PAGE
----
A measure to predict speech intelligibility in unilateral and bilateral cochlear implant (CI) users is proposed that does not need a priori information (i.e. is non-intrusive), such as the room acoustics. Such measure, termed BiSIMCI, combines an equalization-cancellation stage together with a modulation frequency estimation stage. Simulated and actual subjective data from CI users were used to validate the proposed measure. The actual CI subjective data consisted of speech reception thresholds (SRTs) collected in anechoic rooms with a total of 28 target/interferer spatial configurations. The simulated CI subjective data were generated by running the intrusive algorithm by Culling et al. [Ear & Hearing 33 (6), 673.682 (2012)] across 109 different target/interferer conditions from two environments, one anechoic and one highly reverberant room (RT60 = 0.89s). The experimental results indicate that the proposed nonintrusive measure provides reliable predictions when compared with both actual and simulated SRT; an average correlation of 0.94 was reported for these conditions, and an average correlation of 0.97 was obtained when some intrusive assumptions were made.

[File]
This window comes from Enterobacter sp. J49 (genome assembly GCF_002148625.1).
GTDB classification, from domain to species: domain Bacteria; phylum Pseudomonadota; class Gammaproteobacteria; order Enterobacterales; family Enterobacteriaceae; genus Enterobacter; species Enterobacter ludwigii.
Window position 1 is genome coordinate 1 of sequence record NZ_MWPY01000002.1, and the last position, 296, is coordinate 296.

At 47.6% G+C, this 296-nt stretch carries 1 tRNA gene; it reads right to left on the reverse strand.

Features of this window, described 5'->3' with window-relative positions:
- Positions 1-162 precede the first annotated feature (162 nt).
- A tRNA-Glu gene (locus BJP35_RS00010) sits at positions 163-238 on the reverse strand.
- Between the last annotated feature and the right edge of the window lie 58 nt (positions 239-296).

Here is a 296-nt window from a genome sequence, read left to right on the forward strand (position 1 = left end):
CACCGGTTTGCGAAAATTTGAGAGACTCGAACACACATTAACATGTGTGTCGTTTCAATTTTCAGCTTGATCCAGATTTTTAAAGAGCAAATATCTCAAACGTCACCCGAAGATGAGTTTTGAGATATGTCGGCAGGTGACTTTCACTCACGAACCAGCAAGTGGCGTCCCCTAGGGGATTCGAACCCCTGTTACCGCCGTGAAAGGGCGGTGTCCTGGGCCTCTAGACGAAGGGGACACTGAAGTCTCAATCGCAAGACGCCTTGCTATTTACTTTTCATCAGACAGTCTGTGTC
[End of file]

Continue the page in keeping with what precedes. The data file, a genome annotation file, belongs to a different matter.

Bibliographic reference. Cosentino, Stefano / Falk, Tiago H. / McAlpine, David (2013): "Predicting the bilateral advantage in cochlear implantees using a non-intrusive speech intelligibility measure", In INTERSPEECH-2013, 2277-2281.